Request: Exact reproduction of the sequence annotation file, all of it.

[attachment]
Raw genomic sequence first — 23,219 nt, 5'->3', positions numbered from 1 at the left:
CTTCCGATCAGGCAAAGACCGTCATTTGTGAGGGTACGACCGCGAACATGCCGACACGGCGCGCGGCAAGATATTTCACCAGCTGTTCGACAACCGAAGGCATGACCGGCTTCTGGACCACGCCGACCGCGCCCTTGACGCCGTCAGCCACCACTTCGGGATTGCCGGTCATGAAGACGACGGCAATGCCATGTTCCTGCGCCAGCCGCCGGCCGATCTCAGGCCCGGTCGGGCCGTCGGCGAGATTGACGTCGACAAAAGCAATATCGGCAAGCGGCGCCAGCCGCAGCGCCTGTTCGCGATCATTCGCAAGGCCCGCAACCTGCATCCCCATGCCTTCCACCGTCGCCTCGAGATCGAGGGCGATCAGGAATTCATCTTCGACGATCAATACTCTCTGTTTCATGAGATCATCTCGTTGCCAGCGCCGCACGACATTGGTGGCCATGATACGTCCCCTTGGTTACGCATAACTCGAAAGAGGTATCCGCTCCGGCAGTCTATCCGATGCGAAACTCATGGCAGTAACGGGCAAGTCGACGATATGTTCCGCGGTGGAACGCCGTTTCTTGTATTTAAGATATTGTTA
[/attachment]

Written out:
Raw genomic sequence first — 23,219 nt, 5'->3', positions numbered from 1 at the left:
CTTCCGATCAGGCAAAGACCGTCATTTGTGAGGGTACGACCGCGAACATGCCGACACGGCGCGCGGCAAGATATTTCACCAGCTGTTCGACAACCGAAGGCATGACCGGCTTCTGGACCACGCCGACCGCGCCCTTGACGCCGTCAGCCACCACTTCGGGATTGCCGGTCATGAAGACGACGGCAATGCCATGTTCCTGCGCCAGCCGCCGGCCGATCTCAGGCCCGGTCGGGCCGTCGGCGAGATTGACGTCGACAAAAGCAATATCGGCAAGCGGCGCCAGCCGCAGCGCCTGTTCGCGATCATTCGCAAGGCCCGCAACCTGCATCCCCATGCCTTCCACCGTCGCCTCGAGATCGAGGGCGATCAGGAATTCATCTTCGACGATCAATACTCTCTGTTTCATGAGATCATCTCGTTGCCAGCGCCGCACGACATTGGTGGCCATGATACGTCCCCTTGGTTACGCATAACTCGAAAGAGGTATCCGCTCCGGCAGTCTATCCGATGCGAAACTCATGGCAGTAACGGGCAAGTCGACGATATGTTCCGCGGTGGAACGCCGTTTCTTGTATTTAAGATATTGTTA